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Where The Danger Is, The Saving Power Also Grows

Protect The Flame.

I have just returned from Latin America. I find myself a somewhat different person than the one that left a couple of weeks ago. What changed?

During my visit I went to Colombia, on invitation from the UNDP (United Nation Development Programme) and to Uruguay to launch the first Latin American Ecosystems Leadership Program (ELP) for our u-school for Transformation. The launch of this regional ELP in Latin America opened what to many of us felt like a profound new space of collective possibility. It is intended as a 3-year collective cross-sector and cross-country journey to awaken all of the human intelligences — head, heart, and hand — in the service of regeneration, healing, and systems transformation.

During that trip I experienced several moments that felt like “seeing the future” — or rather seeing a piece of the future, a piece of the path that may lead us forward, out of the current planetary polycrisis. In my view, the number one systems leadership challenge we face is this: how to address the massive knowing-doing gap around the world’s ecological, social, and cultural breakdowns — how to bridge the ecological, social, and spiritual divides of our time. Almost everyone knows that our current systems are broken and need to be transformed. But that awareness is not yet reshaping our collective actions. Instead, we see responses shaped by denialism and/or doomism, both of which tend to feed into the same behavior: paralysis.

Here I share five inspirational micro stories from Colombia and Uruguay that give me hope for our path forward. These stories demonstrate that the large support in G20 countries for transformational systems change can be translated into collective agency (3 out of 4 people in the G20 countries support transformational change of our economic and social systems to better address climate change and inequality). I conclude with some reflections on how our recent advances in artificial intelligence (AI) and our accelerating systemic breakdowns call for a more radical path toward planetary healing and civilizational regeneration. Enjoy the read!

Five Stories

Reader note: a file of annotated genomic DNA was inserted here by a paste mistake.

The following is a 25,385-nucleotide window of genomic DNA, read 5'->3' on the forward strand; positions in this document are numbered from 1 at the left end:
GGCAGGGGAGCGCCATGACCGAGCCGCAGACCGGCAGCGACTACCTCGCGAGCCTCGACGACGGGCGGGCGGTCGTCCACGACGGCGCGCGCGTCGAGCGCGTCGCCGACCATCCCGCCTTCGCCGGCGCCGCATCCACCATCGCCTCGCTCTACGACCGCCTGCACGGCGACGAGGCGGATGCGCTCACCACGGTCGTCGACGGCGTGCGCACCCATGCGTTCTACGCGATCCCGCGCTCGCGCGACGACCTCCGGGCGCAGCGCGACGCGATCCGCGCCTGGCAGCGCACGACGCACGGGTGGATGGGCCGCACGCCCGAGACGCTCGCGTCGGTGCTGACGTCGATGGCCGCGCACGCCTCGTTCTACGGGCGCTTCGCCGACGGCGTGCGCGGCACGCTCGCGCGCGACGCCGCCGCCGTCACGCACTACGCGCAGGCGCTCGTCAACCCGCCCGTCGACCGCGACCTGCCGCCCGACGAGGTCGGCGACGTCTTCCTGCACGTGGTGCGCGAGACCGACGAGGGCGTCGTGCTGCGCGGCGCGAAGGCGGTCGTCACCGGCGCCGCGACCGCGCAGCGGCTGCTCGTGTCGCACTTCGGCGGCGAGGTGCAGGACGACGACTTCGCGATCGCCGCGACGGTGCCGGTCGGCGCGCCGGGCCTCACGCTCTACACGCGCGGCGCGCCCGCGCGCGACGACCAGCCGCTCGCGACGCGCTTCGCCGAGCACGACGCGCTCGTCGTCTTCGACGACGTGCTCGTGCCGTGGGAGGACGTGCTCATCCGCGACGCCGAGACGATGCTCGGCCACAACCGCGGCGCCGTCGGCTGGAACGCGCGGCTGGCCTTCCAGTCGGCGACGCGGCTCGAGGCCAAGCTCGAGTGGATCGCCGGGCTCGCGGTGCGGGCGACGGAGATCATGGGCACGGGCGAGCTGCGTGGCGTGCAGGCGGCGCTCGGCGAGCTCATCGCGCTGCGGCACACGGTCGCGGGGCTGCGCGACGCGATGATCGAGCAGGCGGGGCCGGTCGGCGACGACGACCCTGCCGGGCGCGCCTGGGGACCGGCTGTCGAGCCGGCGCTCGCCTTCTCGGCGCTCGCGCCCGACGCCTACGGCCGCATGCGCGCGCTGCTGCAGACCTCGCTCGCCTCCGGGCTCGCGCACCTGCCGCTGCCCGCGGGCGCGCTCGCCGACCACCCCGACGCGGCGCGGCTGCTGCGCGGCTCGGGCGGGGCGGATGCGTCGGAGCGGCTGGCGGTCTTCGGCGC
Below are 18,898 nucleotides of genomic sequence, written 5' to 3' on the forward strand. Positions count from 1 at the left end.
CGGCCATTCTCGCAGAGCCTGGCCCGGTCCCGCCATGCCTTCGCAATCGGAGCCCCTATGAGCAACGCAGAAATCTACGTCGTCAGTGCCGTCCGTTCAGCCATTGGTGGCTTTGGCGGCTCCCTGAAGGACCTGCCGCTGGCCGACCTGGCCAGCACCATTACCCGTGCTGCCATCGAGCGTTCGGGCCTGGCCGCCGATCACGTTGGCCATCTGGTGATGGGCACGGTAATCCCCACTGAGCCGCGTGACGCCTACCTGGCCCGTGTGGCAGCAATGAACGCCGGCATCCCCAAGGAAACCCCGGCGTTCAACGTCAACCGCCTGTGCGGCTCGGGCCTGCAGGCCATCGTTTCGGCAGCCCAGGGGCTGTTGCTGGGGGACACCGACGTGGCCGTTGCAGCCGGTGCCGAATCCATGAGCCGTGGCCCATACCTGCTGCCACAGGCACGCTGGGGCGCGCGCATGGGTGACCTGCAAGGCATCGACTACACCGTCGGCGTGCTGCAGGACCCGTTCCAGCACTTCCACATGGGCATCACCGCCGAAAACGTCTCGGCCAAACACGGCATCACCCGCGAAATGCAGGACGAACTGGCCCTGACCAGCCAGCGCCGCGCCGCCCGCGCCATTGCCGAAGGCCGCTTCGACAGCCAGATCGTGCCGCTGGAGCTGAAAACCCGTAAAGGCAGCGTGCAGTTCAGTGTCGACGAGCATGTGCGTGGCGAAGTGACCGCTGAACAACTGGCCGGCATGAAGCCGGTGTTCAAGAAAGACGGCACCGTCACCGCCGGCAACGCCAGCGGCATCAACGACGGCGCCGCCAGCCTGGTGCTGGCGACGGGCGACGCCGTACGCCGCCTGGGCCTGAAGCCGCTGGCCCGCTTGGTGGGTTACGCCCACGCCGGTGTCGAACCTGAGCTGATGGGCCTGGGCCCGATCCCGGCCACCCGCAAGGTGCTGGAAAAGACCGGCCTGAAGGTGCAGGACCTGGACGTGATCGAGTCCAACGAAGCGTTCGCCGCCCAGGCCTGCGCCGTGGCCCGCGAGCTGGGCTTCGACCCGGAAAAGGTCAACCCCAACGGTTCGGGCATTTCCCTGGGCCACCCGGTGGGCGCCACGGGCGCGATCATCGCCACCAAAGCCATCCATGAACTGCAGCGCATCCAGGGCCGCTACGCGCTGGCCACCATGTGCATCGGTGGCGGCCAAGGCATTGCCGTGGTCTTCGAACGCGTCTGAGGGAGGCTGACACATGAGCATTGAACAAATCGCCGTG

(1) Colombia: Shifting Conversations from Debate to Dialogue through Deep Listening

Bogota, Colombia. We are on the way to the La Guajira region, the territory of the Wayuu people. The UNDP invited me here to talk to stakeholder groups — the Wayuu people, Colombian government representatives, private sector companies — about how they might co-shape a path forward that benefits everyone.

As we prepare to board the plane to La Guajira, I get myself a coffee and ask my hosts what the more detailed schedule for the next couple of days looks like. I learn that the main event is a 1.5 day workshop called “U-lab” with 60 people (all the stakeholder groups, meeting jointly for the first time), starting on the morning of the next day. “U-lab?” I ask. “Okay. Who facilitates that?” A brief pause. “You do!”

“I do?” I almost dropped my coffee. After 500 years of colonization, I thought, of direct, structural, and cultural violence, followed by industrial extraction through mining that left the land degraded, toxic, and largely destroyed, in a drought-punished landscape (caused by industrial water use) — after all that trauma, of all people a German-American guy comes in, who has no clue about these people’s reality to facilitate a workshop about their future. Seriously?

After some moments of resistance, I realized that everyone was already traveling to the workshop, including the Wayuu people from very remote areas. In short: it was too late to call it off. Time to let go, time to surrender…

The workshop began, with me as facilitator. After some difficult and challenging conversations among the participants, making clear the very different world views, stories, and contexts that the different groups brought into the conversation, the interaction shifted from carving out initial statements and positions to a much more fluid process of understanding and relating to each other’s differences, respecting each other’s intentions. We also started to hear more differentiated and nuanced views from inside each of the stakeholder groups.

After the workshop ended on the morning of the second day, a smaller delegation of the group went to Bogota, the capital, to meet with a high-level cross-ministry group, hosted by the Foreign Ministry. During that meeting, one of the Wayuu woman leaders challenged a senior leader of the Colombian government in a very direct, strong, and yet dialogic way. It was a beautiful intervention that led the government leader to commit to an in-person meeting with her on the territory of the Wayuu people within the following week.

After the meeting, she told me that she could not have succeeded with that type of intervention without the prior process of the dialogue workshop. It strengthened a capacity she already possessed, but that needed some resonance, support, and refinement. At the conclusion of the high-level meeting in Bogota, as we were walking out, I asked the chair of the gathering, “So, what’s your take on all this?” And he said: “So interesting and truly eye opening. I have sat through many such cross-sector meetings. But in my whole life I have never been part of a meeting like this one.” He then concluded, “I can only imagine how your past two days with the 60 participants must have been. It must have been an exceptionally powerful experience.”

So, clearly, the shift in perception and approach that I had noticed were apparent to others as well. What helped that shift to occur? In this case it probably was a blend of several critical components: